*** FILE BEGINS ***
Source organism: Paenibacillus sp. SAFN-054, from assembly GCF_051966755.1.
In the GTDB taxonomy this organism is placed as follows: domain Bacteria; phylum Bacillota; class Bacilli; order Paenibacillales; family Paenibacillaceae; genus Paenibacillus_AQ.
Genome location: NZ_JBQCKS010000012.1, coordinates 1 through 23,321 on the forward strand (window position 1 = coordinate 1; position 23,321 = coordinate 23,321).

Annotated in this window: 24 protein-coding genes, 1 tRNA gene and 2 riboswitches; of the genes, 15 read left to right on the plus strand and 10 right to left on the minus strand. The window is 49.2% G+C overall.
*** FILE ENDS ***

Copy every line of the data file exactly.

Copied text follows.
Source organism: Paenibacillus sp. SAFN-054, from assembly GCF_051966755.1.
In the GTDB taxonomy this organism is placed as follows: domain Bacteria; phylum Bacillota; class Bacilli; order Paenibacillales; family Paenibacillaceae; genus Paenibacillus_AQ.
Genome location: NZ_JBQCKS010000012.1, coordinates 1 through 23,321 on the forward strand (window position 1 = coordinate 1; position 23,321 = coordinate 23,321).

Annotated in this window: 24 protein-coding genes, 1 tRNA gene and 2 riboswitches; of the genes, 15 read left to right on the plus strand and 10 right to left on the minus strand. The window is 49.2% G+C overall.